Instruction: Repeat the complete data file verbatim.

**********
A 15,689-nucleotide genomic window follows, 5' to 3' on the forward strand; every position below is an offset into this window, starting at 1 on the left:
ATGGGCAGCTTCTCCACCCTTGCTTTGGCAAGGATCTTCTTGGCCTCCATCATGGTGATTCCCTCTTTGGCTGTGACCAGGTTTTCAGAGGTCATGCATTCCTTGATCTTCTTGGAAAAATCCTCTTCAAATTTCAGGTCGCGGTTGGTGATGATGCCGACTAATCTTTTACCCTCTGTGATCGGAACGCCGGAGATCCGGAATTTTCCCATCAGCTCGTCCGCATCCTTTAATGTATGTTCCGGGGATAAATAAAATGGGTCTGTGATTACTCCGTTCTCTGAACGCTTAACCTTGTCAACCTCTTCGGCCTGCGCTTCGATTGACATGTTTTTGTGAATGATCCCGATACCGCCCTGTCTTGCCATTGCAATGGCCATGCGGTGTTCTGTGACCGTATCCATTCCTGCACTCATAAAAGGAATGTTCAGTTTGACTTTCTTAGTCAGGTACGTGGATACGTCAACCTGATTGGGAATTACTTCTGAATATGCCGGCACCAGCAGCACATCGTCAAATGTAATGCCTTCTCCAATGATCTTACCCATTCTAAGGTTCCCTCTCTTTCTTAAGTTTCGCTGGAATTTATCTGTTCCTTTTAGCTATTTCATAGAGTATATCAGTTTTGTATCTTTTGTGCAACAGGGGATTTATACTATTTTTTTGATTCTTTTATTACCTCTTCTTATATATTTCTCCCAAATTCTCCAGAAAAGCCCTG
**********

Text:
A 15,689-nucleotide genomic window follows, 5' to 3' on the forward strand; every position below is an offset into this window, starting at 1 on the left:
ATGGGCAGCTTCTCCACCCTTGCTTTGGCAAGGATCTTCTTGGCCTCCATCATGGTGATTCCCTCTTTGGCTGTGACCAGGTTTTCAGAGGTCATGCATTCCTTGATCTTCTTGGAAAAATCCTCTTCAAATTTCAGGTCGCGGTTGGTGATGATGCCGACTAATCTTTTACCCTCTGTGATCGGAACGCCGGAGATCCGGAATTTTCCCATCAGCTCGTCCGCATCCTTTAATGTATGTTCCGGGGATAAATAAAATGGGTCTGTGATTACTCCGTTCTCTGAACGCTTAACCTTGTCAACCTCTTCGGCCTGCGCTTCGATTGACATGTTTTTGTGAATGATCCCGATACCGCCCTGTCTTGCCATTGCAATGGCCATGCGGTGTTCTGTGACCGTATCCATTCCTGCACTCATAAAAGGAATGTTCAGTTTGACTTTCTTAGTCAGGTACGTGGATACGTCAACCTGATTGGGAATTACTTCTGAATATGCCGGCACCAGCAGCACATCGTCAAATGTAATGCCTTCTCCAATGATCTTACCCATTCTAAGGTTCCCTCTCTTTCTTAAGTTTCGCTGGAATTTATCTGTTCCTTTTAGCTATTTCATAGAGTATATCAGTTTTGTATCTTTTGTGCAACAGGGGATTTATACTATTTTTTTGATTCTTTTATTACCTCTTCTTATATATTTCTCCCAAATTCTCCAGAAAAGCCCTG